The face is a mass of muscles covered with flesh and cuticle, and it is the diminishing of the flesh that causes the little rifts and hollows between the muscles to become visible, or the muscles themselves to relax and let the flesh drop. On this account the plump woman remains unwrinkled much longer than her slender sister, but if she attempts to lessen her plumpness--woe betide her! Then, indeed, she will be dismayed, for the cuticle, bereft of the supporting flesh, will hang in most unbecoming folds. The loss of the teeth is another productive source of wrinkles, and if many are lost and not replaced by artificial ones the entire contour of the face will change. The loss of the front teeth bringing the gums together, lessens the length of the face in front, and apparently lengthens the nose. It also causes deep folds at the side of the mouth. The loss of the back teeth produces wrinkles from the ears to the lower part of the jaw and causes the checks to sink in. A woman, unless she has passed through much care, grief or illness must not show wrinkles until her forty-fifth or fiftieth year.
To give firmness to loose skin and to prevent wrinkles the paste used by seventeenth-century court beauties is said to be excellent, and it certainly has the virtue of being absolutely harmless. It is made of the whites of four eggs boiled in rose water, then mixed with half an ounce of powdered alum and half an ounce of oil of sweet almonds. The mixture should be beaten until it forms a smooth paste, and can then be perfumed with any delicate essential oil. The paste should be rubbed thickly on the face at night and allowed to remain until morning when it is to be washed off with luke warm water in which is a little simple tincture of benzoin.
Another application which is said to effectually conceal small wrinkles is made by boiling gum benzoin in spirits of wine until a thick, fragrant mixture is formed. Ten drops of this in a tumblerful of water, if used to bathe the face and arms, will leave a delightful fragrance. The moisture should not be wiped off but allowed to dry on the skin, when it forms a kind of enamel.
For the wrinkle between the eyes a tiny strip of surgeon's plaster may be applied every night it being placed in such a way as to draw the skin away at each side producing smooth surface where the furrow usually is. Do not rub cold cream or Vaseline between the eyebrows to eradicate the wrinkle or a fine crop of hair will be the result, for just at that point a hirsute growth is apt to appear on the slightest encouragement.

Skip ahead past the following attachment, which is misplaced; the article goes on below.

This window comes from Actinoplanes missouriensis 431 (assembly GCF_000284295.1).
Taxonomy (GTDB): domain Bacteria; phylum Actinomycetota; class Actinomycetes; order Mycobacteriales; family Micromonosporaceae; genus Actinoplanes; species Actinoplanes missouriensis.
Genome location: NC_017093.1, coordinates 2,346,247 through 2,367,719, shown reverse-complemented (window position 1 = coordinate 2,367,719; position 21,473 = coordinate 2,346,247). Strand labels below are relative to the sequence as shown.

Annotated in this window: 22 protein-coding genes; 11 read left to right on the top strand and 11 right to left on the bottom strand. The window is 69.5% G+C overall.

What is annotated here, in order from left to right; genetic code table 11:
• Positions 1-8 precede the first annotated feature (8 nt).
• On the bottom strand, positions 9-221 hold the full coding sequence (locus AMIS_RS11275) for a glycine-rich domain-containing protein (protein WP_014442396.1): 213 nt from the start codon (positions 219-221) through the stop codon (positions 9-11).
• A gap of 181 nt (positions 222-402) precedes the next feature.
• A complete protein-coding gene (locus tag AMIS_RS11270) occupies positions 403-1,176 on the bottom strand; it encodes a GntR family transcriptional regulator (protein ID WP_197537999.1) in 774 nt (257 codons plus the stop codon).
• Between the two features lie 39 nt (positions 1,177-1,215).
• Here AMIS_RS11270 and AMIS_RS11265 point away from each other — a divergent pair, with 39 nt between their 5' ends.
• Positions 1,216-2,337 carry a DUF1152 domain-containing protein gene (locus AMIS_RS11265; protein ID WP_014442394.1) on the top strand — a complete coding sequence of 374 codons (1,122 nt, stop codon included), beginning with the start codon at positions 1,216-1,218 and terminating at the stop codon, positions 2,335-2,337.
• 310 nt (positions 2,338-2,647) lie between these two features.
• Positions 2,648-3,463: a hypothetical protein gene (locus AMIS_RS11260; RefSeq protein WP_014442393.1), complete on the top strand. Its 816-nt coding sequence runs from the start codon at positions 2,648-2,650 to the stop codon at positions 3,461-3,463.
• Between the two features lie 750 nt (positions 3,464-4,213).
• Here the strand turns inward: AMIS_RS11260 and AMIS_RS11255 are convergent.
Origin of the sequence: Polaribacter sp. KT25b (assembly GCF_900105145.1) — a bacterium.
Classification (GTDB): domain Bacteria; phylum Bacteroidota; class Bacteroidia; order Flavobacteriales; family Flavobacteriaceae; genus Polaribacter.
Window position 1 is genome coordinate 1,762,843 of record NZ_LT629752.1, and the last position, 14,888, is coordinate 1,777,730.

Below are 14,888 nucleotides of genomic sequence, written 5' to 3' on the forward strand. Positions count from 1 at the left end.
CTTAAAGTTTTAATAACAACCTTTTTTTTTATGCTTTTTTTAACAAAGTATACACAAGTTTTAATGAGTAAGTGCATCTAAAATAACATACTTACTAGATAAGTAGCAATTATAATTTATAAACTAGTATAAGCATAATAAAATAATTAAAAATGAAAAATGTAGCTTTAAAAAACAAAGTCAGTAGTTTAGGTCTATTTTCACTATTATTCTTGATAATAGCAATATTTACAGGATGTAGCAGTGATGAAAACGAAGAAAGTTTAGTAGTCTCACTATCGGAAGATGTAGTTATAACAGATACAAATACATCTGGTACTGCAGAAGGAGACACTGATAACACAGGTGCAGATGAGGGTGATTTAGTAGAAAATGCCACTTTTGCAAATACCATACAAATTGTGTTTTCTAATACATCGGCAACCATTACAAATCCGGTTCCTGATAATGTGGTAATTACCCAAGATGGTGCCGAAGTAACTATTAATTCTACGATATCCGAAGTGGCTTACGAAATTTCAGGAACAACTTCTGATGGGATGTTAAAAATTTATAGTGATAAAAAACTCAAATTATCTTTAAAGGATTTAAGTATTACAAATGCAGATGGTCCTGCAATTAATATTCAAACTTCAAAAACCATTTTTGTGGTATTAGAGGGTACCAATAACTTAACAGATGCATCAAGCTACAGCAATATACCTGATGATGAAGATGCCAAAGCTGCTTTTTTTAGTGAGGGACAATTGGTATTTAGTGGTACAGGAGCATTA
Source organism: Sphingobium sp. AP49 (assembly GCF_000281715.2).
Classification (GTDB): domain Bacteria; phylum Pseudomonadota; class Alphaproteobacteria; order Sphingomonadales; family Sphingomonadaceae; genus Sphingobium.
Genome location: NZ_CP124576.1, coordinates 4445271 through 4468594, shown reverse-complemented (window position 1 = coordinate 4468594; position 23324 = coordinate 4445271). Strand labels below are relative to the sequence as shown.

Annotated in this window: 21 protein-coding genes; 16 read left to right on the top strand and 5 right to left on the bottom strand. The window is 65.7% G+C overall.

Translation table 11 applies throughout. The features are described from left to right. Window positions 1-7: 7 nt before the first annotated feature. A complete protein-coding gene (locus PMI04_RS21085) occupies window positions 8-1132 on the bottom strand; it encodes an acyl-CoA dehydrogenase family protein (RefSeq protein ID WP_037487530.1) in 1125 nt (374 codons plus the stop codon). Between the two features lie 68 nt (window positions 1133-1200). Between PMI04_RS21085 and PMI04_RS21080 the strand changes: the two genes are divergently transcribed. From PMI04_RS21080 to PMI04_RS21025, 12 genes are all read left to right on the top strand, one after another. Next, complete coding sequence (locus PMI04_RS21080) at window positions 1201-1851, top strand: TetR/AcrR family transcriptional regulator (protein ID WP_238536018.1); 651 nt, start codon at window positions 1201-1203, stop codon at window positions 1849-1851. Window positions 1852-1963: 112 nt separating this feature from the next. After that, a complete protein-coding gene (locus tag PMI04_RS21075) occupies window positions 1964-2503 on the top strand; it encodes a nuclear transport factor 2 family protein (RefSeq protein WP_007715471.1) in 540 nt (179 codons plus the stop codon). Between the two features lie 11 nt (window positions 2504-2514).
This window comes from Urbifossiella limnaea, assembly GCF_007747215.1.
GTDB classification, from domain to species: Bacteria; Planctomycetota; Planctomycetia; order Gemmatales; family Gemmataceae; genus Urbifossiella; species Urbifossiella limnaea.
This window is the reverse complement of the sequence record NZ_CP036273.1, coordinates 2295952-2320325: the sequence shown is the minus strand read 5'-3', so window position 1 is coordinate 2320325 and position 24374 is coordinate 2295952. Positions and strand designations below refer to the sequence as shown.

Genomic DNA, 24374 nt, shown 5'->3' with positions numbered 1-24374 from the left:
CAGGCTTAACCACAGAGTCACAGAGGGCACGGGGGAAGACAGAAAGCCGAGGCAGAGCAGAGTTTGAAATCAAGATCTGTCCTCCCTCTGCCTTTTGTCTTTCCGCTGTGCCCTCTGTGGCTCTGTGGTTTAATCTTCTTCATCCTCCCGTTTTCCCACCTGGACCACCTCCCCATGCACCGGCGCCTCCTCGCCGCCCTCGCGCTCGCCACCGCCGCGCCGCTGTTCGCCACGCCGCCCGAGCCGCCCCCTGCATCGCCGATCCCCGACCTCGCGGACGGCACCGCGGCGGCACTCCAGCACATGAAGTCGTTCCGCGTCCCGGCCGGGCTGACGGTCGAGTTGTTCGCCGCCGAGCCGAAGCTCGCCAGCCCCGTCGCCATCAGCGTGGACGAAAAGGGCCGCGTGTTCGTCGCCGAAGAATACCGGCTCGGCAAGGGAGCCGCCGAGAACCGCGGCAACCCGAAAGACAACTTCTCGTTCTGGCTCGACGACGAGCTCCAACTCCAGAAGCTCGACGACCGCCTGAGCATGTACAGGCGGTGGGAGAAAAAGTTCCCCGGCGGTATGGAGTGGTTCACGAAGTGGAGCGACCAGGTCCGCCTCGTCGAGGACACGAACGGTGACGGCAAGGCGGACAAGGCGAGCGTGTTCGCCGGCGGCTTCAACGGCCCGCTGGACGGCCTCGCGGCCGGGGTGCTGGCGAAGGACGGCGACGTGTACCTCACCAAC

If crosswise wrinkles appear on the forehead braid the hair back tightly from the face at night, and brush it smartly back two or three times a day. It should be worn in pompadour effect or straight back from the face to tighten the skin. And in the meantime the first mentioned paste should be applied every night.
Washing the face in hot or even warm water is sure to produce wrinkles even on a young skin unless a final sponging is given with cold water, to brace the muscles. Pure soap is not injurious, and a rough towel is to be preferred to a soft one, as the friction causes the blood to flow and thus the muscles are strengthened and are made to increase in size, filling out the hollows. By the way, it may be well to state that excessive tea drinking will assist in causing wrinkles.
Facial massage is to be highly recommended. Not only does it help to strengthen the muscles, but it causes the skin to become smooth and healthy. It must be applied in a scientific, gentle manner, however, or the skin will be bruised instead of benefited. The massage may be given with the hand, with a small rubber brush especially made for the purpose, or with what is known as a massage roller, also of rubber.
Cold cream, white Vaseline, olive oil or whatever skin food is used should be applied to the face after the massage, not during it, for the rubbing or rolling causes the blood to rise to the surface and the pores to open, so that the skin food is readily absorbed, whereas if it be rubbed on the skin before the massage, it causes the hand or roller to slip, thus lessening the effect of the friction. Pure, sweet cream--not cold cream--is as good skin food as one could ask.
For wrinkles across the forehead rub from the eyebrows to the roots of the hair--that is to say, crosswise of the wrinkles. Use the sides rather than the tips of the fingers and exert a gentle but firm pressure, but take care not to irritate the skin, which, is somewhat sensitive over the frontal bone.
Wrinkles at the corner of the eyes must be rolled or rubbed cross wise, but with stronger pressure exerted on the upper ward motion than on the downward one.